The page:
Interview: Sam Rockwell on Moon, Working With David Bowie’s Son Duncan Jones, and Not Punching Mickey Rourke


“Mickey Rourke and I don’t punch each other physically, but we do punch each other in other ways–it’s emotional.”

Sam Rockwell is an actor who’s both comfortable propping up bigger stars–he was a supporting player alongside Brad Pitt in The Assassination of Jesse James by the Coward Robert Ford–and, as he did playing the delusional game show host Chuck Barris in Confessions of a Dangerous Mind, carrying scenes through a blend of empathy, humor and manic energy. But never before has he had to bear a load like he does in Moon, a heavily conceptual sci-fi drama that opens this Friday. In the second feature from director Duncan Jones (David Bowie’s son), Rockwell, 40, performs admirably in what often feels like a one-man theater production. Accompanied on a moon station by only a chatty but deceptive computer named Gerty (voiced by Kevin Spacey and modeled on Hal from Kubrick’s 2001), Rockwell’s Sam Bell is an employee of an American corporation that’s figured out how to harvest lunar energy. Aside from his brief conversations with Gerty and some Earth-bound crewmates, Rockwell’s character is alone in virtually every scene–that is, until his clone shows up, calling into question everything from Bell’s occupation to his identity.

Speaking by phone recently from outside Los Angeles, Rockwell talked about the challenges of performing opposite inanimate objects, the influence of a World War II drama starring the elder Bowie, and facing off against Mickey Rourke in his current project, Iron Man 2.

So I hear you’ve got a fairly extensive day tomorrow?

I’ve got a scene with Mickey Rourke.

Do you get to punch Mickey Rourke, or does he hit you? Because there must be some kind of violence.

We don’t punch each other physically, but we do punch each other in other ways–it’s emotional.

So, Moon. When the script came to you I bet it looked like something that might be tough to pull off.

Well, yeah definitely. It was a daunting acting challenge; it was a very, very intimidating idea. So it took a while to get my head around it.

Why was that? Because you’re pretty much the whole show? If it’s bad it’s all on you, if it’s great it’s all on you, too.

That’s exactly right. But we’ve got Kevin Spacey, and we’ve got some wonderful actors doing transmissions back to Earth.

I had worked on the script with the director, Duncan Jones, and we did some improvisations and we put them on videotape. I had a body double, and he was a young actor who I would work with sometimes. And sometimes I would work with a tennis ball, and I would act with myself. It was pretty complicated.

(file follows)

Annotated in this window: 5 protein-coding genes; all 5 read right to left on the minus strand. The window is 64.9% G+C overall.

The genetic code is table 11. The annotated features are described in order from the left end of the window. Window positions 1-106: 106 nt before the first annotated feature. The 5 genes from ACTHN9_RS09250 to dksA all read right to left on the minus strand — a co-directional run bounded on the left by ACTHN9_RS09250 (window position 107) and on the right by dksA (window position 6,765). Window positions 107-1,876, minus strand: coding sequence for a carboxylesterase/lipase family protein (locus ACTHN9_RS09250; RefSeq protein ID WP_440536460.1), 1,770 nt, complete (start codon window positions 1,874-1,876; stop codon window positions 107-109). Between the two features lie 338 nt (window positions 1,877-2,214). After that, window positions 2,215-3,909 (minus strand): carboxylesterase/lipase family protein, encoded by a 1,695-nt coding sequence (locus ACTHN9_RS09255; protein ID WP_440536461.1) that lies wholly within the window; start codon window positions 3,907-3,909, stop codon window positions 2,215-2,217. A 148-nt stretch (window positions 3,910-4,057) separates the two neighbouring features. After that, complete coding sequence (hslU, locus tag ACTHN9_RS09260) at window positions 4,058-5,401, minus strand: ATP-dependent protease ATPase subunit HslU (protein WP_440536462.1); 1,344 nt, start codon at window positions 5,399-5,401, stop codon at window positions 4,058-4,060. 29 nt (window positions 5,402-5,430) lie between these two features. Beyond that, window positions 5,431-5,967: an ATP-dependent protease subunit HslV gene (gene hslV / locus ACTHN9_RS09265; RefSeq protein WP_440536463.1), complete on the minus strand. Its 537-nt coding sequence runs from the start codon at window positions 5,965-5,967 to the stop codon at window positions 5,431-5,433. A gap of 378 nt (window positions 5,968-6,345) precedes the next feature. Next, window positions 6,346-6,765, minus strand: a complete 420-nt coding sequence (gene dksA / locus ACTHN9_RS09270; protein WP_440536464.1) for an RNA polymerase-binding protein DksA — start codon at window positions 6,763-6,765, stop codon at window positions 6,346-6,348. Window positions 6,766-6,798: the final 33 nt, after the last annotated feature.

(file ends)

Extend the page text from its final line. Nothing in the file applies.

What is that like, acting by yourself–did you learn something about yourself as an actor?

My sense of timing came in handy. Whether that be comic timing, or like dance or something. Timing was very instrumental in making it work.

Were you able to ad-lib because you were alone, or did you stick to the script?

The first [take] that you’d shoot you’d have more room for improvisation. The second one you’d have to get it within the window of time–you had a space of time for your line. I could change the ad-libs as long as they fit the same amounts of beats. You could ad-lib but you had to be very clever about it, otherwise it wouldn’t work. I watched Jeremy Irons in Dead Ringers quite a bit. I watched a few other buddy movies–Midnight Cowboy was definitely something I watched quite a bit.


The parallel is pretty obvious with Gerty. Did you ever feel like you were talking to Hal from 2001?

The character is definitely very much based on the Hal character. It’s very much an homage to the ’70s sci-fi films. The film stock is from the ’70s.

You mentioned Duncan Jones before–did you ever say to yourself, “You’re not just the director of this film, you’re also David Bowie’s son?”

I think Duncan is setting out on his own way. I don’t think I barely talked about it. The thing that I remember more about his father is as an actor; there’s a movie called Merry Christmas, Mr. Lawrence that his father did that had a big impact on me when I was a kid. And there’s something about that character where there’s maybe a little bit of that in Moon. But I don’t think Duncan would ever say that.

The Chuck Barris role you played that a lot of people liked a few years back–we’re never quite sure who Barris is, or who he thinks he is. I think there are some similarities to Moon, because we’re never quite certain who’s the “real” Sam Bell. Are the roles where identity is up in the air interesting to play?

I don’t know if that’s what attracts me. I think the thing they have in common is the loneliness to those characters that I like to explore sometimes. There’s a movie called Snow Angels [Rockwell starred opposite Kate Beckinsale] that had that element to it. I’ve always found that attractive as an actor, and it was in a lot of the anti-heroes that I grew up watching, like Five Easy Pieces and Badlands and One Flew Over the Cuckoo’s Nest. There were a lot of issues about manhood, what it is to be a man and loneliness in those movies–movies like Taxi Driver–that I’ve always been interested in.

In general, are enough risks taken in the industry?

I don’t think so. I do think that the business doesn’t encourage you to take risks because they don’t reward failure. If something fails financially it’s a [total] failure–and artistically, I think it takes longer for people to appreciate things. Like The Assassination of Jesse James, I think, is a really fantastic movie. It didn’t really make a splash when it came out, but I think that people are really appreciating it now.

So it must feel good to be working on a movie franchise [the Iron Man series] that proves you can make a huge, profitable blockbuster and that it can still be good.

I think that that’s a good example of mixing the two, but they’re few and far between.